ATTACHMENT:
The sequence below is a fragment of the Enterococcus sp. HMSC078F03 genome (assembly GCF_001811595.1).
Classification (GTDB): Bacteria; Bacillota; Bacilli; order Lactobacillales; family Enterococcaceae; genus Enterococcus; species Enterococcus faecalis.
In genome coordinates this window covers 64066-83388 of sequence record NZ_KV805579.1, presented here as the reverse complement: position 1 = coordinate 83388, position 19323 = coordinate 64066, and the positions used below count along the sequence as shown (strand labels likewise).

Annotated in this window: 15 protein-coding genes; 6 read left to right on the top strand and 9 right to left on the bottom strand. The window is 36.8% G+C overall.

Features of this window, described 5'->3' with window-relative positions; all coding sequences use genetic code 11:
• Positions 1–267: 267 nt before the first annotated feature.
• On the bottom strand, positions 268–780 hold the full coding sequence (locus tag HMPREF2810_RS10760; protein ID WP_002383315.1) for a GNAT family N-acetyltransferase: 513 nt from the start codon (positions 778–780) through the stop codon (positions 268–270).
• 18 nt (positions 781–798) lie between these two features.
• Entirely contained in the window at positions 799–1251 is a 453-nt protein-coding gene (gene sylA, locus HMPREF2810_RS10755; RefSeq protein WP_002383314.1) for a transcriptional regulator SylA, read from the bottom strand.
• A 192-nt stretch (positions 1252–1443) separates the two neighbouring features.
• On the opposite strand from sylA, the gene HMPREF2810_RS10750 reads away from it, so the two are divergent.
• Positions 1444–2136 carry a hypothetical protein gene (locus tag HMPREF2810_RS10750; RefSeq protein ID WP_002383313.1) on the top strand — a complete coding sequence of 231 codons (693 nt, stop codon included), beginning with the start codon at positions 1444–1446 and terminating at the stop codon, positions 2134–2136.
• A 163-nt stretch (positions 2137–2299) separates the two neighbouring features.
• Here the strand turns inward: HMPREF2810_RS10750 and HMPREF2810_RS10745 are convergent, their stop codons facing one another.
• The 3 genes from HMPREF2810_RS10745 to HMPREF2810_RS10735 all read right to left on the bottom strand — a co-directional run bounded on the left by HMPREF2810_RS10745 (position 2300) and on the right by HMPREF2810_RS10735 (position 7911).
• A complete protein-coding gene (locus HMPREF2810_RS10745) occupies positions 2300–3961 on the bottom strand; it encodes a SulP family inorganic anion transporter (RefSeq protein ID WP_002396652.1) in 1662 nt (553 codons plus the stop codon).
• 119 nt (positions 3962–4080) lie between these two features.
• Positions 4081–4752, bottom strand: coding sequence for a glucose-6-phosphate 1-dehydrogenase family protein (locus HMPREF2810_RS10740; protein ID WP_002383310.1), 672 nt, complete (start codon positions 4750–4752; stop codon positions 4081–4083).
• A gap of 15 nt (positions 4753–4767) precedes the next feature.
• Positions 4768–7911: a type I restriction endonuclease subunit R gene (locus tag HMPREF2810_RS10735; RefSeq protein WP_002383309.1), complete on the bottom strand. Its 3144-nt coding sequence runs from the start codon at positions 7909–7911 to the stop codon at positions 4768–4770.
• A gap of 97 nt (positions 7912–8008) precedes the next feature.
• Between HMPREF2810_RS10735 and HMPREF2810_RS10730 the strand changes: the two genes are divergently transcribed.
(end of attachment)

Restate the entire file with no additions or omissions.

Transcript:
The sequence below is a fragment of the Enterococcus sp. HMSC078F03 genome (assembly GCF_001811595.1).
Classification (GTDB): Bacteria; Bacillota; Bacilli; order Lactobacillales; family Enterococcaceae; genus Enterococcus; species Enterococcus faecalis.
In genome coordinates this window covers 64066-83388 of sequence record NZ_KV805579.1, presented here as the reverse complement: position 1 = coordinate 83388, position 19323 = coordinate 64066, and the positions used below count along the sequence as shown (strand labels likewise).

Annotated in this window: 15 protein-coding genes; 6 read left to right on the top strand and 9 right to left on the bottom strand. The window is 36.8% G+C overall.

Features of this window, described 5'->3' with window-relative positions; all coding sequences use genetic code 11:
• Positions 1–267: 267 nt before the first annotated feature.
• On the bottom strand, positions 268–780 hold the full coding sequence (locus tag HMPREF2810_RS10760; protein ID WP_002383315.1) for a GNAT family N-acetyltransferase: 513 nt from the start codon (positions 778–780) through the stop codon (positions 268–270).
• 18 nt (positions 781–798) lie between these two features.
• Entirely contained in the window at positions 799–1251 is a 453-nt protein-coding gene (gene sylA, locus HMPREF2810_RS10755; RefSeq protein WP_002383314.1) for a transcriptional regulator SylA, read from the bottom strand.
• A 192-nt stretch (positions 1252–1443) separates the two neighbouring features.
• On the opposite strand from sylA, the gene HMPREF2810_RS10750 reads away from it, so the two are divergent.
• Positions 1444–2136 carry a hypothetical protein gene (locus tag HMPREF2810_RS10750; RefSeq protein ID WP_002383313.1) on the top strand — a complete coding sequence of 231 codons (693 nt, stop codon included), beginning with the start codon at positions 1444–1446 and terminating at the stop codon, positions 2134–2136.
• A 163-nt stretch (positions 2137–2299) separates the two neighbouring features.
• Here the strand turns inward: HMPREF2810_RS10750 and HMPREF2810_RS10745 are convergent, their stop codons facing one another.
• The 3 genes from HMPREF2810_RS10745 to HMPREF2810_RS10735 all read right to left on the bottom strand — a co-directional run bounded on the left by HMPREF2810_RS10745 (position 2300) and on the right by HMPREF2810_RS10735 (position 7911).
• A complete protein-coding gene (locus HMPREF2810_RS10745) occupies positions 2300–3961 on the bottom strand; it encodes a SulP family inorganic anion transporter (RefSeq protein ID WP_002396652.1) in 1662 nt (553 codons plus the stop codon).
• 119 nt (positions 3962–4080) lie between these two features.
• Positions 4081–4752, bottom strand: coding sequence for a glucose-6-phosphate 1-dehydrogenase family protein (locus HMPREF2810_RS10740; protein ID WP_002383310.1), 672 nt, complete (start codon positions 4750–4752; stop codon positions 4081–4083).
• A gap of 15 nt (positions 4753–4767) precedes the next feature.
• Positions 4768–7911: a type I restriction endonuclease subunit R gene (locus tag HMPREF2810_RS10735; RefSeq protein WP_002383309.1), complete on the bottom strand. Its 3144-nt coding sequence runs from the start codon at positions 7909–7911 to the stop codon at positions 4768–4770.
• A gap of 97 nt (positions 7912–8008) precedes the next feature.
• Between HMPREF2810_RS10735 and HMPREF2810_RS10730 the strand changes: the two genes are divergently transcribed.